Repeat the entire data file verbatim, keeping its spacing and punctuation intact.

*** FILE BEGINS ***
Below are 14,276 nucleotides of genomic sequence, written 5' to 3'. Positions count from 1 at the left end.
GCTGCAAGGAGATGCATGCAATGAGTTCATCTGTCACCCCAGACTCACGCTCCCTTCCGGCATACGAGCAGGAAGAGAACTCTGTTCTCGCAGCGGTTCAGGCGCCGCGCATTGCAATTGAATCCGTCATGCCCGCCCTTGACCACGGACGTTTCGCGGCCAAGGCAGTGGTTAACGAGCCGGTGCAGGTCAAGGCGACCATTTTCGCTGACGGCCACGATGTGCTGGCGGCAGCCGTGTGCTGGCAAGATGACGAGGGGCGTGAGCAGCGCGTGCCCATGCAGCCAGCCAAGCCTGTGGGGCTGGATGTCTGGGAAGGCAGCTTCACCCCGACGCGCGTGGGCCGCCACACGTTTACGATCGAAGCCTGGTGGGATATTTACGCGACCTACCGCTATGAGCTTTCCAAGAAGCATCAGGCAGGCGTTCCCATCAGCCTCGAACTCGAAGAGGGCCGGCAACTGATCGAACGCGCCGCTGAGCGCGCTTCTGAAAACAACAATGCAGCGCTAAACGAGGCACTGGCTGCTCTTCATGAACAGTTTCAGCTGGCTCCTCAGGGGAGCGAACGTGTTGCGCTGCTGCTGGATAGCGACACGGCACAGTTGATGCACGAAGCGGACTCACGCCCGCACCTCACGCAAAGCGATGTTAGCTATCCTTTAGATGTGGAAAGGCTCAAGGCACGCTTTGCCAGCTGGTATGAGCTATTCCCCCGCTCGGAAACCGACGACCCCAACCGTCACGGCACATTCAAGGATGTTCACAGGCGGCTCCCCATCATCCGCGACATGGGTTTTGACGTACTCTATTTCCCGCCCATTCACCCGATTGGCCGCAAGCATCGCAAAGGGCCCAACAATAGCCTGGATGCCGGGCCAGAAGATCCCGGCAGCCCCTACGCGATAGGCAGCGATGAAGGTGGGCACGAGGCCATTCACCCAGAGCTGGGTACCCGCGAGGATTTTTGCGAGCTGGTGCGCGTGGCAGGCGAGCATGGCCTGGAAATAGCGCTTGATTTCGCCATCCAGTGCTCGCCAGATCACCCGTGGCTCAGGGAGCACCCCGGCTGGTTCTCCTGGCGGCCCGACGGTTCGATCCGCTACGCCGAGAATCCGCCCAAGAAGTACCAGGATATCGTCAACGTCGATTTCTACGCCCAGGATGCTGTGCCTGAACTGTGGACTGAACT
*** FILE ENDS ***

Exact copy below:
Below are 14,276 nucleotides of genomic sequence, written 5' to 3'. Positions count from 1 at the left end.
GCTGCAAGGAGATGCATGCAATGAGTTCATCTGTCACCCCAGACTCACGCTCCCTTCCGGCATACGAGCAGGAAGAGAACTCTGTTCTCGCAGCGGTTCAGGCGCCGCGCATTGCAATTGAATCCGTCATGCCCGCCCTTGACCACGGACGTTTCGCGGCCAAGGCAGTGGTTAACGAGCCGGTGCAGGTCAAGGCGACCATTTTCGCTGACGGCCACGATGTGCTGGCGGCAGCCGTGTGCTGGCAAGATGACGAGGGGCGTGAGCAGCGCGTGCCCATGCAGCCAGCCAAGCCTGTGGGGCTGGATGTCTGGGAAGGCAGCTTCACCCCGACGCGCGTGGGCCGCCACACGTTTACGATCGAAGCCTGGTGGGATATTTACGCGACCTACCGCTATGAGCTTTCCAAGAAGCATCAGGCAGGCGTTCCCATCAGCCTCGAACTCGAAGAGGGCCGGCAACTGATCGAACGCGCCGCTGAGCGCGCTTCTGAAAACAACAATGCAGCGCTAAACGAGGCACTGGCTGCTCTTCATGAACAGTTTCAGCTGGCTCCTCAGGGGAGCGAACGTGTTGCGCTGCTGCTGGATAGCGACACGGCACAGTTGATGCACGAAGCGGACTCACGCCCGCACCTCACGCAAAGCGATGTTAGCTATCCTTTAGATGTGGAAAGGCTCAAGGCACGCTTTGCCAGCTGGTATGAGCTATTCCCCCGCTCGGAAACCGACGACCCCAACCGTCACGGCACATTCAAGGATGTTCACAGGCGGCTCCCCATCATCCGCGACATGGGTTTTGACGTACTCTATTTCCCGCCCATTCACCCGATTGGCCGCAAGCATCGCAAAGGGCCCAACAATAGCCTGGATGCCGGGCCAGAAGATCCCGGCAGCCCCTACGCGATAGGCAGCGATGAAGGTGGGCACGAGGCCATTCACCCAGAGCTGGGTACCCGCGAGGATTTTTGCGAGCTGGTGCGCGTGGCAGGCGAGCATGGCCTGGAAATAGCGCTTGATTTCGCCATCCAGTGCTCGCCAGATCACCCGTGGCTCAGGGAGCACCCCGGCTGGTTCTCCTGGCGGCCCGACGGTTCGATCCGCTACGCCGAGAATCCGCCCAAGAAGTACCAGGATATCGTCAACGTCGATTTCTACGCCCAGGATGCTGTGCCTGAACTGTGGACTGAACT